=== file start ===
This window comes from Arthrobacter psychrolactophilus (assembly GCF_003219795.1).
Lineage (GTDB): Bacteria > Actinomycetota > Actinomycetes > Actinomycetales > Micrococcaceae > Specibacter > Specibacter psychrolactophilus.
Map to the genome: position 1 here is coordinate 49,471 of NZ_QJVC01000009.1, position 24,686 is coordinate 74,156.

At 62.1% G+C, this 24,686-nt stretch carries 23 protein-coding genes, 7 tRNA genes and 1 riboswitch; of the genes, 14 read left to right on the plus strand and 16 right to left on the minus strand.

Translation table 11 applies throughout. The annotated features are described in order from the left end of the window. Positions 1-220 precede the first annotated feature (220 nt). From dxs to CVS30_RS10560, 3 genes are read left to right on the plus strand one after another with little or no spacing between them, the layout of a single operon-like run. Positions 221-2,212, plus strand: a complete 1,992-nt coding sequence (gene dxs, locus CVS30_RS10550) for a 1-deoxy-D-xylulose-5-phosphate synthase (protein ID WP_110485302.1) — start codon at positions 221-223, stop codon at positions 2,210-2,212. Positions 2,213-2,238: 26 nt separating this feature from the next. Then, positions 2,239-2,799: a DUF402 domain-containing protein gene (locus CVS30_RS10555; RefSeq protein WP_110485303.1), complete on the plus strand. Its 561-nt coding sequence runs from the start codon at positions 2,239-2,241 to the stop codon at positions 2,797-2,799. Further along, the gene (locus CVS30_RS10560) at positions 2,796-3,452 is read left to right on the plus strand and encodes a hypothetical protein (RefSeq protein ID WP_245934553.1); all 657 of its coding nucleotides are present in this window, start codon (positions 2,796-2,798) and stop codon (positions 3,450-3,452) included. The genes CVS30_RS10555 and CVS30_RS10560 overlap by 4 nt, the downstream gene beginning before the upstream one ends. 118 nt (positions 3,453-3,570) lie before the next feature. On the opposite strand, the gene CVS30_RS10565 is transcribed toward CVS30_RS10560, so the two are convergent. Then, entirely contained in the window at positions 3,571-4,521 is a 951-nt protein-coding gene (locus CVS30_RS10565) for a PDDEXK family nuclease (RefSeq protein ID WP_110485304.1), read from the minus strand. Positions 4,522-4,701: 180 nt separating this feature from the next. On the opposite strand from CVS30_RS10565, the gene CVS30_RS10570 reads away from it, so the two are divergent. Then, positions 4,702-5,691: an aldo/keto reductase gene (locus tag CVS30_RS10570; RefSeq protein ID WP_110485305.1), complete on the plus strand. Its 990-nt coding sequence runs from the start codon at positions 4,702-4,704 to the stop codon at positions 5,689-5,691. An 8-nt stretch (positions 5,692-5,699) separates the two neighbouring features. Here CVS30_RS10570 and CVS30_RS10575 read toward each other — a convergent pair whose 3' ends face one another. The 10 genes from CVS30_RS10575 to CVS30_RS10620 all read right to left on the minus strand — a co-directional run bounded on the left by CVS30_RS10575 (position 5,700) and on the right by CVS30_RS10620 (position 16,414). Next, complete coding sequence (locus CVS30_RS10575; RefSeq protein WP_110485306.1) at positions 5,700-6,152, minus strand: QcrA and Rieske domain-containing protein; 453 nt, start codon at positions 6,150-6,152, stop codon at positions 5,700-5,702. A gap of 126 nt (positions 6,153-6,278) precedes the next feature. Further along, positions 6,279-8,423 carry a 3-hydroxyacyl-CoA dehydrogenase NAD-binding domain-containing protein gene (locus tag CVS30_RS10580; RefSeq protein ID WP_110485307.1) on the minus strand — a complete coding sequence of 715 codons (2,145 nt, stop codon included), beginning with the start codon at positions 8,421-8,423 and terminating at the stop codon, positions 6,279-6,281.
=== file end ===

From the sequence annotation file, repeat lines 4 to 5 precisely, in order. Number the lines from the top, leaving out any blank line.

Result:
At 62.1% G+C, this 24,686-nt stretch carries 23 protein-coding genes, 7 tRNA genes and 1 riboswitch; of the genes, 14 read left to right on the plus strand and 16 right to left on the minus strand.

Translation table 11 applies throughout. The annotated features are described in order from the left end of the window. Positions 1-220 precede the first annotated feature (220 nt). From dxs to CVS30_RS10560, 3 genes are read left to right on the plus strand one after another with little or no spacing between them, the layout of a single operon-like run. Positions 221-2,212, plus strand: a complete 1,992-nt coding sequence (gene dxs, locus CVS30_RS10550) for a 1-deoxy-D-xylulose-5-phosphate synthase (protein ID WP_110485302.1) — start codon at positions 221-223, stop codon at positions 2,210-2,212. Positions 2,213-2,238: 26 nt separating this feature from the next. Then, positions 2,239-2,799: a DUF402 domain-containing protein gene (locus CVS30_RS10555; RefSeq protein WP_110485303.1), complete on the plus strand. Its 561-nt coding sequence runs from the start codon at positions 2,239-2,241 to the stop codon at positions 2,797-2,799. Further along, the gene (locus CVS30_RS10560) at positions 2,796-3,452 is read left to right on the plus strand and encodes a hypothetical protein (RefSeq protein ID WP_245934553.1); all 657 of its coding nucleotides are present in this window, start codon (positions 2,796-2,798) and stop codon (positions 3,450-3,452) included. The genes CVS30_RS10555 and CVS30_RS10560 overlap by 4 nt, the downstream gene beginning before the upstream one ends. 118 nt (positions 3,453-3,570) lie before the next feature. On the opposite strand, the gene CVS30_RS10565 is transcribed toward CVS30_RS10560, so the two are convergent. Then, entirely contained in the window at positions 3,571-4,521 is a 951-nt protein-coding gene (locus CVS30_RS10565) for a PDDEXK family nuclease (RefSeq protein ID WP_110485304.1), read from the minus strand. Positions 4,522-4,701: 180 nt separating this feature from the next. On the opposite strand from CVS30_RS10565, the gene CVS30_RS10570 reads away from it, so the two are divergent. Then, positions 4,702-5,691: an aldo/keto reductase gene (locus tag CVS30_RS10570; RefSeq protein ID WP_110485305.1), complete on the plus strand. Its 990-nt coding sequence runs from the start codon at positions 4,702-4,704 to the stop codon at positions 5,689-5,691. An 8-nt stretch (positions 5,692-5,699) separates the two neighbouring features. Here CVS30_RS10570 and CVS30_RS10575 read toward each other — a convergent pair whose 3' ends face one another. The 10 genes from CVS30_RS10575 to CVS30_RS10620 all read right to left on the minus strand — a co-directional run bounded on the left by CVS30_RS10575 (position 5,700) and on the right by CVS30_RS10620 (position 16,414). Next, complete coding sequence (locus CVS30_RS10575; RefSeq protein WP_110485306.1) at positions 5,700-6,152, minus strand: QcrA and Rieske domain-containing protein; 453 nt, start codon at positions 6,150-6,152, stop codon at positions 5,700-5,702. A gap of 126 nt (positions 6,153-6,278) precedes the next feature. Further along, positions 6,279-8,423 carry a 3-hydroxyacyl-CoA dehydrogenase NAD-binding domain-containing protein gene (locus tag CVS30_RS10580; RefSeq protein ID WP_110485307.1) on the minus strand — a complete coding sequence of 715 codons (2,145 nt, stop codon included), beginning with the start codon at positions 8,421-8,423 and terminating at the stop codon, positions 6,279-6,281.